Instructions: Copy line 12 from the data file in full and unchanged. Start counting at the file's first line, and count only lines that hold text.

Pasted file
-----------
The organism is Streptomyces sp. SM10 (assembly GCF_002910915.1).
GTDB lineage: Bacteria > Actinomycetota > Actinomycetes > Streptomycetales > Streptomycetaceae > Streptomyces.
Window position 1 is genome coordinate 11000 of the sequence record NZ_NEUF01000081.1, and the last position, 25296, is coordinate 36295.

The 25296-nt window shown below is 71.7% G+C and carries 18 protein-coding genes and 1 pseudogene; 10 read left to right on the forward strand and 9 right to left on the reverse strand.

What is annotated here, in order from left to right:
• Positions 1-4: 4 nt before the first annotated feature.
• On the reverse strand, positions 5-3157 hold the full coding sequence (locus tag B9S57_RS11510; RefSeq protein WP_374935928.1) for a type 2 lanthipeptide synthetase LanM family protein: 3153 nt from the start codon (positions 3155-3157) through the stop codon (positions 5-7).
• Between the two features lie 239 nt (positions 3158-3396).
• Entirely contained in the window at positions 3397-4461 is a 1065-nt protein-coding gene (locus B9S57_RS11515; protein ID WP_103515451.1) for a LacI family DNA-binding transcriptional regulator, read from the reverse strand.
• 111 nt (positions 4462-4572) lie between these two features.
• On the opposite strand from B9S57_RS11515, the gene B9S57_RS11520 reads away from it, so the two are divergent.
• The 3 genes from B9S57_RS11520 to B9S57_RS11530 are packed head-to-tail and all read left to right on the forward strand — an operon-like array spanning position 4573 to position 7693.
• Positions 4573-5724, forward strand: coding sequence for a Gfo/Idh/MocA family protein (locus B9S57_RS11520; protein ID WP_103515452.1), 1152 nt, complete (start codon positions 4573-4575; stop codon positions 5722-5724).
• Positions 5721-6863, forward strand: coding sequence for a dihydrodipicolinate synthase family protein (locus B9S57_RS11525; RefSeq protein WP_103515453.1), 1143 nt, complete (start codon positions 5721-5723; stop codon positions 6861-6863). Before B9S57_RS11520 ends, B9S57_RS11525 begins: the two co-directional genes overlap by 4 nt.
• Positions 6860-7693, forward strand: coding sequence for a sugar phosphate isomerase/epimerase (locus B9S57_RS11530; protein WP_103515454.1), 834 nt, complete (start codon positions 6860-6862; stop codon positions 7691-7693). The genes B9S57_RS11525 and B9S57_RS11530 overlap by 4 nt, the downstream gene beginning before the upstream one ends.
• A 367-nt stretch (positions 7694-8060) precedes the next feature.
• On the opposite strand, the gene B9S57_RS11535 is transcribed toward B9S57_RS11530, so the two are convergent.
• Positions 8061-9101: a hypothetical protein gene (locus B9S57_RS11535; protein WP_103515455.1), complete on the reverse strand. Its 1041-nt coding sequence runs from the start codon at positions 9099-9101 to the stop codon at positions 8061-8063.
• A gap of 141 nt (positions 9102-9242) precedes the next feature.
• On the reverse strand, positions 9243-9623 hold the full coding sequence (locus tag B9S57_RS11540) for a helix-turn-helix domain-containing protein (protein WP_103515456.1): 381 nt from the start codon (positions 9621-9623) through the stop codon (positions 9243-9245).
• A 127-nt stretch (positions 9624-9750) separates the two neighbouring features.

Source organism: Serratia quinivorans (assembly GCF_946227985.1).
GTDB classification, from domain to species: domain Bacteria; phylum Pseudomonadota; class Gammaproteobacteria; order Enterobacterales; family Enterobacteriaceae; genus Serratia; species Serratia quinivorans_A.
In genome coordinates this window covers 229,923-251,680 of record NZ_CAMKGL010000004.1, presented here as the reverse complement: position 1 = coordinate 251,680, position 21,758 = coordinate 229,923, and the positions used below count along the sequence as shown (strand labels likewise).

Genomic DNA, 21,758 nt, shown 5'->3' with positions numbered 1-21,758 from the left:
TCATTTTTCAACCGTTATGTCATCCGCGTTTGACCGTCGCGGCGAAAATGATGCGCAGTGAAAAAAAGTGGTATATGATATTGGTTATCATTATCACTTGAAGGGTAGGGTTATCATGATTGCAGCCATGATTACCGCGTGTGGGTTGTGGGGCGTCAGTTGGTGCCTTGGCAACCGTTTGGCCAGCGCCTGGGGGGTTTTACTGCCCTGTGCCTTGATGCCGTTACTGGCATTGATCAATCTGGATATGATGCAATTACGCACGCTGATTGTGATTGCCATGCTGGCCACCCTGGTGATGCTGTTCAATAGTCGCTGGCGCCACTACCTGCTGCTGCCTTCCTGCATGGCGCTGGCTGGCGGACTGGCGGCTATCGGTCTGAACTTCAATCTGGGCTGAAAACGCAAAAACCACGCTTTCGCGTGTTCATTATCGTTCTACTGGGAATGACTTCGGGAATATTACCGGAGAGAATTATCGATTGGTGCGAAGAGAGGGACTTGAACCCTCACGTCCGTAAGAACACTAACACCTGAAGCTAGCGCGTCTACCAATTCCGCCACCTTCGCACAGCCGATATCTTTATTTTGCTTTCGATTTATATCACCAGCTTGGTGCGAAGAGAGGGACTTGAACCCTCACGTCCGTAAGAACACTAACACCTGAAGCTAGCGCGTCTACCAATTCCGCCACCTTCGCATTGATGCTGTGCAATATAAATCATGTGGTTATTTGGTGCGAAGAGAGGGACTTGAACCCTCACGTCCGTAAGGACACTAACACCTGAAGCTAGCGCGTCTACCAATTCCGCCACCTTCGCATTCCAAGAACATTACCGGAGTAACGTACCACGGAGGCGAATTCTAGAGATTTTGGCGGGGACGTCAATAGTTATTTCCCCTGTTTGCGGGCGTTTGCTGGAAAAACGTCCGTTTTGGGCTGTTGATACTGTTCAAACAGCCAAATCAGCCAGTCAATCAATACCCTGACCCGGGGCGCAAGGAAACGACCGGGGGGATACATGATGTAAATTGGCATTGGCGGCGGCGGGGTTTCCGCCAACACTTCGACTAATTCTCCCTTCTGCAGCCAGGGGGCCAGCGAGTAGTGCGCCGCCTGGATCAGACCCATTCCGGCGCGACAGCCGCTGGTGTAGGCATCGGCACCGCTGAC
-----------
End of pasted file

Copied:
• The 3 genes from B9S57_RS11520 to B9S57_RS11530 are packed head-to-tail and all read left to right on the forward strand — an operon-like array spanning position 4573 to position 7693.